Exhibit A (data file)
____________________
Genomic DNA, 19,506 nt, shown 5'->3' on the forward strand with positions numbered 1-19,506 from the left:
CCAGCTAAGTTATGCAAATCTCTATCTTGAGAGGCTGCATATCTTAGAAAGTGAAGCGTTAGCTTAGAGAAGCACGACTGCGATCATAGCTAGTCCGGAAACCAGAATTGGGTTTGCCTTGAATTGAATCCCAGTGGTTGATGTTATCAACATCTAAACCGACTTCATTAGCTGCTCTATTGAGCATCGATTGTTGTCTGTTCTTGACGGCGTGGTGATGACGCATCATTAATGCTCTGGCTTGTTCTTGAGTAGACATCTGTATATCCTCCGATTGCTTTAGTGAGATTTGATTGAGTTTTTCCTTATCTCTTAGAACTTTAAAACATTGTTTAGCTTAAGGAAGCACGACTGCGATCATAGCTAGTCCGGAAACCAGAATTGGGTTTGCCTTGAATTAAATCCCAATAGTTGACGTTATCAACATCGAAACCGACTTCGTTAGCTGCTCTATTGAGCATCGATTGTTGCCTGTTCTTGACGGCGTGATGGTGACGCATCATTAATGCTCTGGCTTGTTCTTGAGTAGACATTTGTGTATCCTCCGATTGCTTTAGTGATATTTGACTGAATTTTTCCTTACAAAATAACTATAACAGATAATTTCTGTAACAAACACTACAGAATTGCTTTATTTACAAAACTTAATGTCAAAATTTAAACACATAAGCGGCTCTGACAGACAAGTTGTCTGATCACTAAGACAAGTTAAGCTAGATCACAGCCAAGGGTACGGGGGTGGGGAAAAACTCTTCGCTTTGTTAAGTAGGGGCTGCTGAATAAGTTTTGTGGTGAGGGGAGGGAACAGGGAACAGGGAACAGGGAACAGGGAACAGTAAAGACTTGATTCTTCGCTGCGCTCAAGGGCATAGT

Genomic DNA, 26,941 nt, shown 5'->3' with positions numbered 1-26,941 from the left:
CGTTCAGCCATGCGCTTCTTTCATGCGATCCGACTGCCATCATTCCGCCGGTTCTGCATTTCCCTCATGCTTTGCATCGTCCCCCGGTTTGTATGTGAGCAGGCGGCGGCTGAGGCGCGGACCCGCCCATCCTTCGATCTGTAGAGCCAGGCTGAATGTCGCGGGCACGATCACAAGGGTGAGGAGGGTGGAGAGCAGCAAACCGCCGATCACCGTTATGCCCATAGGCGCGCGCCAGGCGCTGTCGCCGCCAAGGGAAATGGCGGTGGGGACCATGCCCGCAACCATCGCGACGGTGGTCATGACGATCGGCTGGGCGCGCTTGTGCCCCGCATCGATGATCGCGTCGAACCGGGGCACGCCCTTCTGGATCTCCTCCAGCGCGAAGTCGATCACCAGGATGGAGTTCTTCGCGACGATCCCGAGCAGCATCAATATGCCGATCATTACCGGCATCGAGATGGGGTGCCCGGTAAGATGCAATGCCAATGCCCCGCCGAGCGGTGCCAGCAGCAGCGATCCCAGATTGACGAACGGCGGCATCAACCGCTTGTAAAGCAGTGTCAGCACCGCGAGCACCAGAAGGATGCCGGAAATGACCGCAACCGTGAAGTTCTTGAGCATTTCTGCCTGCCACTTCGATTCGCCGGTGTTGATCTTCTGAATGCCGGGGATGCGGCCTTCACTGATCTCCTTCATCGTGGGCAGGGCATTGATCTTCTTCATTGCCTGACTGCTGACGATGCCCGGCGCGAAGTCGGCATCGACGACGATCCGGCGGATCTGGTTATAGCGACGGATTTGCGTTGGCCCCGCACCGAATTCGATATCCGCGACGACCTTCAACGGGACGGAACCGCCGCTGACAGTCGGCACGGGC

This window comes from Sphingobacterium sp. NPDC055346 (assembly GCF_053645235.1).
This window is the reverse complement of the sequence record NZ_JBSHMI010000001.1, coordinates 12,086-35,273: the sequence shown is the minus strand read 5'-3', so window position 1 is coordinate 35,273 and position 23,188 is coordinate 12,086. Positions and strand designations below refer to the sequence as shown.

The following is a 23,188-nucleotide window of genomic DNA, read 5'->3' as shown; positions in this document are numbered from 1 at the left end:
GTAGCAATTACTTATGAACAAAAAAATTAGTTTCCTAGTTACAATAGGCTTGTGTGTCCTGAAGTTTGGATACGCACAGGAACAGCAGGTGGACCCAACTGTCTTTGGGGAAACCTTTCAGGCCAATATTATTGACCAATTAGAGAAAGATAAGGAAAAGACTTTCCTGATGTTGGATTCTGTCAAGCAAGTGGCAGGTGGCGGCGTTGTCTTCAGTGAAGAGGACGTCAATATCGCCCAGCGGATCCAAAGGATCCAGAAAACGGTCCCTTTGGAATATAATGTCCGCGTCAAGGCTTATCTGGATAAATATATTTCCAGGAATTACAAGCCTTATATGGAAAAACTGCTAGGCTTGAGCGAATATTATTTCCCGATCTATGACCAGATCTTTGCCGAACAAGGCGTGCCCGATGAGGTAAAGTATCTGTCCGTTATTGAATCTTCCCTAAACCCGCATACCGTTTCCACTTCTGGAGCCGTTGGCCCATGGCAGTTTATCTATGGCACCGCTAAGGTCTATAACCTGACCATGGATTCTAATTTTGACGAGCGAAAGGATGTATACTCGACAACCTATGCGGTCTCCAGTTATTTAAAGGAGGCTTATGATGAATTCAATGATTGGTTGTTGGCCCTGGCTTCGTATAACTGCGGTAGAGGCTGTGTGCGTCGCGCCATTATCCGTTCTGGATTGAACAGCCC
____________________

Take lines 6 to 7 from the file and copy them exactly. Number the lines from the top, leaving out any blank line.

This window is the reverse complement of the sequence record NZ_JBSHMI010000001.1, coordinates 12,086-35,273: the sequence shown is the minus strand read 5'-3', so window position 1 is coordinate 35,273 and position 23,188 is coordinate 12,086. Positions and strand designations below refer to the sequence as shown.

The following is a 23,188-nucleotide window of genomic DNA, read 5'->3' as shown; positions in this document are numbered from 1 at the left end: